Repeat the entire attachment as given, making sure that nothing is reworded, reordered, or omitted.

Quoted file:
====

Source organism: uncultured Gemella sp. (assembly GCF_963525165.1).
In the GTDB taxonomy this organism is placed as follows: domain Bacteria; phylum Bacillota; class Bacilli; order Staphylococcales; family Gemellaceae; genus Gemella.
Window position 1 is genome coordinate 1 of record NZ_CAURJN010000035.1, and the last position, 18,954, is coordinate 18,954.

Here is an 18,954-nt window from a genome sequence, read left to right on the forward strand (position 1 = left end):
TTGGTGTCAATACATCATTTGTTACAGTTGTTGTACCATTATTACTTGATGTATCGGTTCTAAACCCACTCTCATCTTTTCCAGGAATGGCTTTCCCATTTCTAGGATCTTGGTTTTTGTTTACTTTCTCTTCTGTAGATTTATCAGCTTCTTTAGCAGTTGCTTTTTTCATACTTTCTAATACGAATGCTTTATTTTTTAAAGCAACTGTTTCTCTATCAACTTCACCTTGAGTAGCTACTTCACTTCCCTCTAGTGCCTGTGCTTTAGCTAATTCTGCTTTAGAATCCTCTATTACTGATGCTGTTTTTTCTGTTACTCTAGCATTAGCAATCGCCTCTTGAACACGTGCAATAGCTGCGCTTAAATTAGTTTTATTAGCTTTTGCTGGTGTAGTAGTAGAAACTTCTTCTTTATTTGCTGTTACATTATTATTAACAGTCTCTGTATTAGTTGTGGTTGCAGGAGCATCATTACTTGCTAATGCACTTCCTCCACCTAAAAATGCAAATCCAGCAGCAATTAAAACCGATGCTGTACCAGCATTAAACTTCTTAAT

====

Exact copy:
Source organism: uncultured Gemella sp. (assembly GCF_963525165.1).
In the GTDB taxonomy this organism is placed as follows: domain Bacteria; phylum Bacillota; class Bacilli; order Staphylococcales; family Gemellaceae; genus Gemella.
Window position 1 is genome coordinate 1 of record NZ_CAURJN010000035.1, and the last position, 18,954, is coordinate 18,954.

Here is an 18,954-nt window from a genome sequence, read left to right on the forward strand (position 1 = left end):
TTGGTGTCAATACATCATTTGTTACAGTTGTTGTACCATTATTACTTGATGTATCGGTTCTAAACCCACTCTCATCTTTTCCAGGAATGGCTTTCCCATTTCTAGGATCTTGGTTTTTGTTTACTTTCTCTTCTGTAGATTTATCAGCTTCTTTAGCAGTTGCTTTTTTCATACTTTCTAATACGAATGCTTTATTTTTTAAAGCAACTGTTTCTCTATCAACTTCACCTTGAGTAGCTACTTCACTTCCCTCTAGTGCCTGTGCTTTAGCTAATTCTGCTTTAGAATCCTCTATTACTGATGCTGTTTTTTCTGTTACTCTAGCATTAGCAATCGCCTCTTGAACACGTGCAATAGCTGCGCTTAAATTAGTTTTATTAGCTTTTGCTGGTGTAGTAGTAGAAACTTCTTCTTTATTTGCTGTTACATTATTATTAACAGTCTCTGTATTAGTTGTGGTTGCAGGAGCATCATTACTTGCTAATGCACTTCCTCCACCTAAAAATGCAAATCCAGCAGCAATTAAAACCGATGCTGTACCAGCATTAAACTTCTTAAT